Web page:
The advent of recent high throughput sequencing technologies resulted in unexplored big data of genomics and transcriptomics that might help to answer various research questions in Parkinson’s disease (PD) progression. While the literature has revealed various predictive models that use longitudinal clinical data for disease progression, there is no predictive model based on RNA-Sequence data of PD patients. This study investigates how to predict the PD Progression for a patient’s next medical visit by capturing longitudinal temporal patterns in the RNA-Seq data. Data provided by Parkinson Progression Marker Initiative (PPMI) includes 423 PD patients without revealing any race, sex, or age information with a variable number of visits and 34,682 predictor variables for 4 years. We propose a predictive model based on deep Recurrent Neural Network (RNN) with the addition of dense connections and batch normalization into RNN layers. The results show that the proposed architecture can predict PD progression from high dimensional RNA-seq data with a Root Mean Square Error (RMSE) of 6.0 and a rank-order correlation of (r = 0.83, p < 0.0001) between the predicted and actual disease status of PD.
M. Nokhbeh Zaeem, M. Komeili, (2022) , “Cause and Effect: Hierarchical Concept-based Explanation of Neural Networks”, IEEE Transactions on Neural Networks and Learning Systems, Preprint
In many scenarios, human decisions are explained based on some high-level concepts. In this work, we take a step in the interpretability of neural networks by examining their internal representation or neuron’s activations against concepts. A concept is characterized by a set of samples that have specific features in common. We propose a framework to check the existence of a causal relationship between a concept (or its negation) and task classes. While the previous methods focus on the importance of a concept to a task class, we go further and introduce four measures to quantitativTITLEely determine the order of causality. Moreover, we propose a method for constructing a hierarchy of concepts in the form of a conceptbased decision tree which can shed light on how various concepts interact inside a neural network towards predicting output classes. Through experiments, we demonstrate the effectiveness of the proposed method in explaining the causal relationship between a concept and the predictive behaviour of a neural network as well as determining the interactions between different concepts through constructing a concept hierarchy.
O. Davoudi, M. Komeili, (2021) , “Feature-Based Interpretable Reinforcement Learning based on State-Transition Models”, IEEE International Conference on Systems, Man, and Cybernetics, PDF
Growing concerns regarding the operational usage of AI models in the real-world has caused a surge of interest in explaining AI models’ decisions to humans. Reinforcement Learning is not an exception in this regard. In this work, we propose a method for offering local explanations on risk in reinforcement learning. Our method only requires a log of previous interactions between the agent and the environment to create a state-transition model. It is designed to work on RL environments with either continuous or discrete state and action spaces. After creating the model, actions of any agent can be explained in terms of the features most influential in increasing or decreasing risk or any other desirable objective function in the locality of the agent. Through experiments, we demonstrate the effectiveness of the proposed method in providing such explanations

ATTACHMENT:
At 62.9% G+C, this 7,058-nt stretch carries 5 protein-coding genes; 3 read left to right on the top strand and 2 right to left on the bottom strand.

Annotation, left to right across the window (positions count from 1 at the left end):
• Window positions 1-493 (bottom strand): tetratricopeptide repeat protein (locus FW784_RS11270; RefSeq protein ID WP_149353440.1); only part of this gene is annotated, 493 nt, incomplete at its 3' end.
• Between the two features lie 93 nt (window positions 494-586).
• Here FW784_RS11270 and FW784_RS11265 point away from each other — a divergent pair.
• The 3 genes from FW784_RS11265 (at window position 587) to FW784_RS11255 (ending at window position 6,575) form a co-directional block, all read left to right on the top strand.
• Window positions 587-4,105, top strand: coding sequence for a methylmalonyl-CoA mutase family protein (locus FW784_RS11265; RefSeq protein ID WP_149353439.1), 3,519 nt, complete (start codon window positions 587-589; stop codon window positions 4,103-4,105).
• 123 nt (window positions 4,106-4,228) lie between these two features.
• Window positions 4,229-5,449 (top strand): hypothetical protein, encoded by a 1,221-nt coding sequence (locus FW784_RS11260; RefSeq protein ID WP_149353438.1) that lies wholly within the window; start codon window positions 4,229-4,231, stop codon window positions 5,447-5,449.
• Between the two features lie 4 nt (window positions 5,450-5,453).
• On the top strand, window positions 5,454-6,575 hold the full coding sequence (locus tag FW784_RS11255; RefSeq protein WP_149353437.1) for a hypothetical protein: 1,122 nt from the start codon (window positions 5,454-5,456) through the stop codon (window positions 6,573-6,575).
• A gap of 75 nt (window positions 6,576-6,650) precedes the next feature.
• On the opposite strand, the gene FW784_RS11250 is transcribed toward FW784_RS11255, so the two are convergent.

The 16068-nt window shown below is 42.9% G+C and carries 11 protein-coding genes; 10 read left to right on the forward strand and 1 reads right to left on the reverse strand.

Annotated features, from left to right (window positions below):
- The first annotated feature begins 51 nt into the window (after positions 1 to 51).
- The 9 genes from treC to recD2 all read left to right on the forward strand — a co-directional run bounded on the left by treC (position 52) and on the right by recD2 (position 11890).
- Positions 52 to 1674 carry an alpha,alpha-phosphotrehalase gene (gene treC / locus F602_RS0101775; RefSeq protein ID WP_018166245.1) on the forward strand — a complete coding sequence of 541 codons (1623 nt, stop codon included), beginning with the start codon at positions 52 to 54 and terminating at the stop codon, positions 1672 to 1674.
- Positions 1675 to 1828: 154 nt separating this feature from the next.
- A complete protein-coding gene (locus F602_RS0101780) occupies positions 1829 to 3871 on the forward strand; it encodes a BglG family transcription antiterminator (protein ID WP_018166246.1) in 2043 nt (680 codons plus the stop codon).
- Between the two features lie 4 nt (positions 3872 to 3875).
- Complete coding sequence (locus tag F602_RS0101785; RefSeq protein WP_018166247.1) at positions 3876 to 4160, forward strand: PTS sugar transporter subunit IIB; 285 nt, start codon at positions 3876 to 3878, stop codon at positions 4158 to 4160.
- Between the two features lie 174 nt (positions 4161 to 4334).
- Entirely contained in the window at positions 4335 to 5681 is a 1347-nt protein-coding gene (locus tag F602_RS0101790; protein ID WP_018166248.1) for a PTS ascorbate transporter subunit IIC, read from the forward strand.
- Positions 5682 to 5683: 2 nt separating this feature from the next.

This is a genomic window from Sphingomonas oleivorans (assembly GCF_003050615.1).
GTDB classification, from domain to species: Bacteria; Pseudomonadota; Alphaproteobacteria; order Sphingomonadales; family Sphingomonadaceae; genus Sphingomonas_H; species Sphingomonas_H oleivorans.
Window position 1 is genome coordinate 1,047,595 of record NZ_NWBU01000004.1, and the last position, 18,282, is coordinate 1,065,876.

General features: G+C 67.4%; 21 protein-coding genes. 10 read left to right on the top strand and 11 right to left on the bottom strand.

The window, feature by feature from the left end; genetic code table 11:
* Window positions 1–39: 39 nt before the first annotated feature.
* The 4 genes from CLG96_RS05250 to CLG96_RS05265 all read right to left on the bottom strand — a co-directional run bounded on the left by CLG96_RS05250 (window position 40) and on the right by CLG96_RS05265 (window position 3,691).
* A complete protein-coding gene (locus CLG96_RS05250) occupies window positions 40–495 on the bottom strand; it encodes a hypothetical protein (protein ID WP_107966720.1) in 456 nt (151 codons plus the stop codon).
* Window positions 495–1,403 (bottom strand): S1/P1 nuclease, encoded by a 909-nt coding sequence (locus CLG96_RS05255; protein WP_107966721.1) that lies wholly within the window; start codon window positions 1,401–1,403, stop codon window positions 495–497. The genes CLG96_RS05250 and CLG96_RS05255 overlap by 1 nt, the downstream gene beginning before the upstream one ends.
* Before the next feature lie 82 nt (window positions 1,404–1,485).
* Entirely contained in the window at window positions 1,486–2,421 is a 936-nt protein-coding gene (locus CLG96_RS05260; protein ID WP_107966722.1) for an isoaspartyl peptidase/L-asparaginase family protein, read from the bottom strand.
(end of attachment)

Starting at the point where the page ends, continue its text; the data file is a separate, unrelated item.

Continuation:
K. C. Fraser, M. Komeili, (2021) , “Measuring Cognitive Status from Speech in a Smart Home Environment”, IEEE Instrumentation and Measurement Magazine, PDF
The population is aging, and becoming more tech-savvy. The United Nations predicts that by 2050, one in six people in the world will be over age 65 (up from one in 11 in 2019), and this increases to one in four in Europe and Northern America. Meanwhile, the proportion of American adults over 65 who own a smartphone has risen 24 percentage points from 2013-2017, and the majority have Internet in their homes. Smart devices and smart home technology have profound potential to transform how people age, their ability to live independently in later years, and their interactions with their circle of care. Cognitive health is a key component to independence and well-being in old age, and smart homes present many opportunities to measure cognitive status in a continuous, unobtrusive manner. In this article, we focus on speech as a measurement instrument for cognitive health. Existing methods of cognitive assessment suffer from a number of limitations that could be addressed through smart home speech sensing technologies. We begin with a brief tutorial on measuring cognitive status from speech, including some pointers to useful open-source software toolboxes for the interested reader. We then present an overview of the preliminary results from pilot studies on active and passive smart home speech sensing for the measurement of cognitive health, and conclude with some recommendations and challenge statements for the next wave of work in this area, to help overcome both technical and ethical barriers to success.